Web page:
# 5.4: Gamma Function

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A function that often occurs in the study of special functions is the Gamma function. We will need the Gamma function in the next section on Fourier-Bessel series.

## Note

The name and symbol for the Gamma function were first given by Legendre in 1811. However, the search for a generalization of the factorial extends back to the 1720’s when Euler provided the first representation of the factorial as an infinite product, later to be modified by others like Gauß, Weierstraß, and Legendre.

For $$x>$$ we define the Gamma function as $\Gamma(x)=\int_{0}^{\infty} t^{x-1} e^{-t} d t, \quad x>0 .\label{eq:1}$ The Gamma function is a generalization of the factorial function and a plot is shown in Figure $$\PageIndex{1}$$. In fact, we have $\Gamma(1)=1\nonumber$ and $\Gamma(x+1)=x \Gamma(x) .\nonumber$ The reader can prove this identity by simply performing an integration by parts. (See Problem 5.7.7.) In particular, for integers $$n \in \mathrm{Z}^{+}$$, we then have $\Gamma(n+1)=n \Gamma(n)=n(n-1) \Gamma(n-2)=n(n-1) \cdots 2 \Gamma(1)=n ! .\nonumber$

We can also define the Gamma function for negative, non-integer values of $$x$$. We first note that by iteration on $$n \in \mathrm{Z}^{+}$$, we have $\Gamma(x+n)=(x+n-1) \cdots(x+1) x \Gamma(x), \quad x+n>0 .\nonumber$ Solving for $$\Gamma(x)$$, we then find $\Gamma(x)=\frac{\Gamma(x+n)}{(x+n-1) \cdots(x+1) x^{\prime}}, \quad-n<x<0\nonumber$ Note that the Gamma function is undefined at zero and the negative integers.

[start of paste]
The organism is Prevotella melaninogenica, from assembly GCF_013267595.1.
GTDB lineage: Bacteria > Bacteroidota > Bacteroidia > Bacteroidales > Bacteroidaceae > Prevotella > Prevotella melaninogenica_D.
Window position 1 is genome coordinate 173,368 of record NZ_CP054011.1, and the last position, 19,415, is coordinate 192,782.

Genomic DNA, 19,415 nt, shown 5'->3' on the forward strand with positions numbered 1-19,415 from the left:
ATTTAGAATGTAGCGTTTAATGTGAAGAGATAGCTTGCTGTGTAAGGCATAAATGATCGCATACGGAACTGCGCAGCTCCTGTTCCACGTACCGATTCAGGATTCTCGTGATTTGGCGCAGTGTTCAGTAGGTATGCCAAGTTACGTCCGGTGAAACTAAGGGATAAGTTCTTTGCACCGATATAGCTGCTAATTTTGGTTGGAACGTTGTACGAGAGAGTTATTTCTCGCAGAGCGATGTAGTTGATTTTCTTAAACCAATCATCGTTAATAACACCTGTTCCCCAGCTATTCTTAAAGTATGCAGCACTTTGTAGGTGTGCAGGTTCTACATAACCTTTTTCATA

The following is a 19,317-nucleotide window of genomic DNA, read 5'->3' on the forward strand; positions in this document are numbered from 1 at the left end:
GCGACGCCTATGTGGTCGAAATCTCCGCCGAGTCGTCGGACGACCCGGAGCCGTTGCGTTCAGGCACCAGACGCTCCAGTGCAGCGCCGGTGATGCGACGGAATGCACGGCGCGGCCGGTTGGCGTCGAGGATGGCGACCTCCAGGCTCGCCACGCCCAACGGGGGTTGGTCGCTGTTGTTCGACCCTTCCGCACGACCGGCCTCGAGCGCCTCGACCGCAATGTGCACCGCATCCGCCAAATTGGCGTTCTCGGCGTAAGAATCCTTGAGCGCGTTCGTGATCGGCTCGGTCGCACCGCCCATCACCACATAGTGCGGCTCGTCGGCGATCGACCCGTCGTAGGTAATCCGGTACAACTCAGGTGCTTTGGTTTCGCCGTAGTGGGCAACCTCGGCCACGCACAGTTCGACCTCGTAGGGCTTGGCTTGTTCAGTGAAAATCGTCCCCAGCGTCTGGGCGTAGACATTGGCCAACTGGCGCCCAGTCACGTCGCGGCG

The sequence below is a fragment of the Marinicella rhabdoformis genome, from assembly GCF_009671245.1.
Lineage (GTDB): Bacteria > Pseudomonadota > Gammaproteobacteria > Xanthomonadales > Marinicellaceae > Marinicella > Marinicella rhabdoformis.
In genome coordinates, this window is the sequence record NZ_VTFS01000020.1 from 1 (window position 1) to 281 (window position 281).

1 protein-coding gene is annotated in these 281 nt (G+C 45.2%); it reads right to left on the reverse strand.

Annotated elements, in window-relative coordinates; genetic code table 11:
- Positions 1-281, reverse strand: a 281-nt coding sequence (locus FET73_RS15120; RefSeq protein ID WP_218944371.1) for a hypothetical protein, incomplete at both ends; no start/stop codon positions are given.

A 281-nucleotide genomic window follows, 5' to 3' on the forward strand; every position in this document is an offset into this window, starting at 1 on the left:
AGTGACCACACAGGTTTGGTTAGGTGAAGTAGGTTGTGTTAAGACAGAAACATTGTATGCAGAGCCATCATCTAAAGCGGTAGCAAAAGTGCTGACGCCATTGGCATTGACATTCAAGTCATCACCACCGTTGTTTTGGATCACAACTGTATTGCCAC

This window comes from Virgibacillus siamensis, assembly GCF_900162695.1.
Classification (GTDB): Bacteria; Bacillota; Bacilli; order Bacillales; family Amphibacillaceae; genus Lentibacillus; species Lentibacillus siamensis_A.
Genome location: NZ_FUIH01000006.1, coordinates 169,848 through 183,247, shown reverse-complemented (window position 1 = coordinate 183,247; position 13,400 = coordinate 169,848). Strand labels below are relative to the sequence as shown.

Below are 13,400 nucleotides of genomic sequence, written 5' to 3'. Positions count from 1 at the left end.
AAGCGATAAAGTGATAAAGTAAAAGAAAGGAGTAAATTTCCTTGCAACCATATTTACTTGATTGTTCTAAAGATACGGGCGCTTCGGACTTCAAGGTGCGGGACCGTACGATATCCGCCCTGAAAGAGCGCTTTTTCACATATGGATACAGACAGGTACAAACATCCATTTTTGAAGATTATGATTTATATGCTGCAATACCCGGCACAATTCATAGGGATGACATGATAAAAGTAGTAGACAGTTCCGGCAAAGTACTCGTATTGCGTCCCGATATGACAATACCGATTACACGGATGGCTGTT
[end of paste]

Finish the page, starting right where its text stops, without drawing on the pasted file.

## Example $$\PageIndex{1}$$

We now prove that $\Gamma\left(\frac{1}{2}\right)=\sqrt{\pi} \text {. }\nonumber$

###### Solution

This is done by direct computation of the integral: $\Gamma\left(\frac{1}{2}\right)=\int_{0}^{\infty} t^{-\frac{1}{2}} e^{-t} d t .\nonumber$ Letting $$t=z^{2}$$, we have $\Gamma\left(\frac{1}{2}\right)=2 \int_{0}^{\infty} e^{-z^{2}} d z .\nonumber$

Due to the symmetry of the integrand, we obtain the classic integral $\Gamma\left(\frac{1}{2}\right)=\int_{-\infty}^{\infty} e^{-z^{2}} d z,\nonumber$ which can be performed using a standard trick.$$^{1}$$ Consider the integral $I=\int_{-\infty}^\infty e^{-x^2}dx.\nonumber$ Then, $I^{2}=\int_{-\infty}^{\infty} e^{-x^{2}} d x \int_{-\infty}^{\infty} e^{-y^{2}} d y .\nonumber$ Note that we changed the integration variable. This will allow us to write this product of integrals as a double integral: $I^{2}=\int_{-\infty}^{\infty} \int_{-\infty}^{\infty} e^{-\left(x^{2}+y^{2}\right)} d x d y .\nonumber$ This is an integral over the entire $$xy$$-plane. We can transform this Cartesian integration to an integration over polar coordinates. The integral becomes $I^{2}=\int_{0}^{2 \pi} \int_{0}^{\infty} e^{-r^{2}} r d r d \theta\nonumber$ This is simple to integrate and we have $$I^{2}=\pi$$. So, the final result is found by taking the square root of both sides. $\Gamma\left(\frac{1}{2}\right)=I=\sqrt{\pi} .\nonumber$

## Note

In Example 9.5 we show the more general result: $\int_{-\infty}^{\infty} e^{-\beta y^{2}} d y=\sqrt{\frac{\pi}{\beta}}\nonumber$

In Problem 5.7.12 the reader will prove the identity $\Gamma\left(n+\frac{1}{2}\right)=\frac{(2 n-1) ! !}{2^{n}} \sqrt{\pi} .\nonumber$

Another useful relation, which we only state, is $\Gamma(x) \Gamma(1-x)=\frac{\pi}{\sin \pi x} .\nonumber$ The are many other important relations, including infinite products, which we will not need at this point. The reader is encouraged to read about these elsewhere. In the meantime, we move on to the discussion of another important special function in physics and mathematics.

This page titled 5.4: Gamma Function is shared under a CC BY-NC-SA 3.0 license and was authored, remixed, and/or curated by Russell Herman via source content that was edited to the style and standards of the LibreTexts platform; a detailed edit history is available upon request.